Florence and the Machine are set to release a 10th anniversary box set of their debut album 'Lungs'.
The 'Dog Days Are Over' hitmakers - lead by vocalist Florence Welch - released 'Lungs' on July 3 2009, and to mark the first decade since its release, the band have unveiled plans for a special anniversary version of the record, which is available as a colour LP, cassette, or exclusive double vinyl.
A tweet from the band's Twitter account read on Wednesday (03.07.19), read: "To celebrate the 10 year anniversary of Lungs, Florence + The Machine will release an anniversary edition on colour LP, cassette, and as an exclusive double vinyl box set.
"Box set design by Brian Roettinger, feat unseen photography by tom beard (sic)"
The announcement also came with exciting news for fans of the 'Hunger' singers, as they also revealed two unheard tracks - named 'Donkey Kosh' and 'My Best Dress' - that were recorded during the original recording sessions for the 'Lungs' album.
Both demo tracks were uploaded to YouTube by the band, and according to the product description for the re-release, there's more in store for those who purchase the full $89.98 box set.
The description reads: "This material includes three previously unreleased demo tracks, a rare acoustic version of 'My Boy Builds Coffins', a cover of 'Oh! Darling' Live at Abbey Road and a number of B sides & rarities. Also included within the box are postcards and inserts, showcasing previously unseen images from the Lungs era."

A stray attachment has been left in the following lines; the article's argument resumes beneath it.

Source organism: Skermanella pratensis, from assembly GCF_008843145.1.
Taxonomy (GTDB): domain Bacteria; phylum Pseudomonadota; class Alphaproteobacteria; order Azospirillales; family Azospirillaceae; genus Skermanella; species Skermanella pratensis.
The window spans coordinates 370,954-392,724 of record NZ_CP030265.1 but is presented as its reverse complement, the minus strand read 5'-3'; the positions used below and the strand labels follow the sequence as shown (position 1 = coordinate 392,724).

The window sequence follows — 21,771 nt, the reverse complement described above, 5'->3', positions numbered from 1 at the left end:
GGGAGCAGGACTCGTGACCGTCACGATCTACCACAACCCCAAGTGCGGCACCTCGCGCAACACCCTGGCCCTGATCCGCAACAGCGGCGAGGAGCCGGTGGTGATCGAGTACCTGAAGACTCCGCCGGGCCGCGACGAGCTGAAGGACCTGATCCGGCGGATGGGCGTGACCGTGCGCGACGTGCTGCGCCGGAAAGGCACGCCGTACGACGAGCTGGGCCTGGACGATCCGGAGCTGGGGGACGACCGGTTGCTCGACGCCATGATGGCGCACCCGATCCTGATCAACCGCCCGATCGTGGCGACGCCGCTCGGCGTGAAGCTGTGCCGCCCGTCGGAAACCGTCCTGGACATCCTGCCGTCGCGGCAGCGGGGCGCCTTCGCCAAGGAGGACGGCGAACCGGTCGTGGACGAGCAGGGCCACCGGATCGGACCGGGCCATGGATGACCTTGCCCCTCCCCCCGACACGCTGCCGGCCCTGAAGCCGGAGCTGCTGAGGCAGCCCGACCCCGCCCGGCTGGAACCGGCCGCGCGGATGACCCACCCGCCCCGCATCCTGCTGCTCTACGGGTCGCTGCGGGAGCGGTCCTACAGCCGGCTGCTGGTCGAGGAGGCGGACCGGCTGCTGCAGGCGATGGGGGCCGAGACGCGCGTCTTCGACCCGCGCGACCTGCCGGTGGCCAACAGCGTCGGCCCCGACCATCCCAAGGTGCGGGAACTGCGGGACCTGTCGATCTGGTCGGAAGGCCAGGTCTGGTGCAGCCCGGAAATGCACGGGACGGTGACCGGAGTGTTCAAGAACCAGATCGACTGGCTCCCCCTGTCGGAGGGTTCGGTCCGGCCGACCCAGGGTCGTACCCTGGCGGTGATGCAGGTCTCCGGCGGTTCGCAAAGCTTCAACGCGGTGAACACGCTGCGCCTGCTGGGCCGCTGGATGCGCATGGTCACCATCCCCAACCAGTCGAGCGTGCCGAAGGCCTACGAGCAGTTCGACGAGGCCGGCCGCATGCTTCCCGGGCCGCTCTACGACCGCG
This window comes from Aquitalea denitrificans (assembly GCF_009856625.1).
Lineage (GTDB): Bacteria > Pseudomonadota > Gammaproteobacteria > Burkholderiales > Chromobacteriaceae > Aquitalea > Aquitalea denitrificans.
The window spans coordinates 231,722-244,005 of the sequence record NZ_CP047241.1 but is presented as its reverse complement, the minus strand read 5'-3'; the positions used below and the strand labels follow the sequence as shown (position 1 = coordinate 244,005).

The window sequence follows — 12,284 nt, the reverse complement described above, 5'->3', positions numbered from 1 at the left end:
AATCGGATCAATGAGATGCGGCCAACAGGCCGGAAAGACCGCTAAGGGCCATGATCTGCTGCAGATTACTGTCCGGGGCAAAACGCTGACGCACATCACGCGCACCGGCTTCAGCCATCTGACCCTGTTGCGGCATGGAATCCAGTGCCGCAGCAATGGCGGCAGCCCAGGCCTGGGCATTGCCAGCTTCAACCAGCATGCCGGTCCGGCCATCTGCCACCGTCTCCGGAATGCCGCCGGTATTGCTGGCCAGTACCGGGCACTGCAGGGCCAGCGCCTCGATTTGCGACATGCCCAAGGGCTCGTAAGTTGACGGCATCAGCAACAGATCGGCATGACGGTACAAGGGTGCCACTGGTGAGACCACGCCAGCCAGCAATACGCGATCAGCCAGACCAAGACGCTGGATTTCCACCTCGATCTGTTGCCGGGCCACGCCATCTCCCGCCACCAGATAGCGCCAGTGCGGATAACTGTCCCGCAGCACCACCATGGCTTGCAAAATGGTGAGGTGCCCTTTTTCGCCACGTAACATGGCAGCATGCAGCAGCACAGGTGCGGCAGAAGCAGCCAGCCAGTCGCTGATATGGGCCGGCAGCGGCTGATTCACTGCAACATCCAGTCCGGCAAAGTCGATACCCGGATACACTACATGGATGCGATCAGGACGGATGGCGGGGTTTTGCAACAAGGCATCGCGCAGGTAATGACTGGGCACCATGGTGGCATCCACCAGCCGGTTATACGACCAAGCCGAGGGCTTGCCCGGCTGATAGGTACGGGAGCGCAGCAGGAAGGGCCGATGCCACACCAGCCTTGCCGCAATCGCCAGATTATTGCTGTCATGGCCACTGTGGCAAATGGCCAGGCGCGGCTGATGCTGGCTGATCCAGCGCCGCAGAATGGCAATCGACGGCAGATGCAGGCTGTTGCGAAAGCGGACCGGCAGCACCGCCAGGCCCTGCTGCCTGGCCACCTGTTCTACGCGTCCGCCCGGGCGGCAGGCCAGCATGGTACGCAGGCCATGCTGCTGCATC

The 10th anniversary edition of 'Lungs' will be released on August 16, and will also be available digitally on the iTunes Store or on streaming services including Spotify and iTunes.
Meanwhile, 32-year-old Florence recently said she was contemplating taking a break from touring, as she suffers from anxiety and says her mental health has "taken a battering".
She said: "I used to really unravel the anxiety. I can't stop crying, I can't dress, I can't get this cynical negative thinking that gets really dark, that says I shouldn't exist I go down a hole quite fast.
"I was like, 'Do I really need to stop for a bit?' But yes this confirms it's sad because I do feel at the peak of my performance, of my connection with the audience, there is something special going on in these shows, the exchange of energy.
"But my mental health has taken a battering. It used to be that was a price I was willing to pay; I don't think it is now."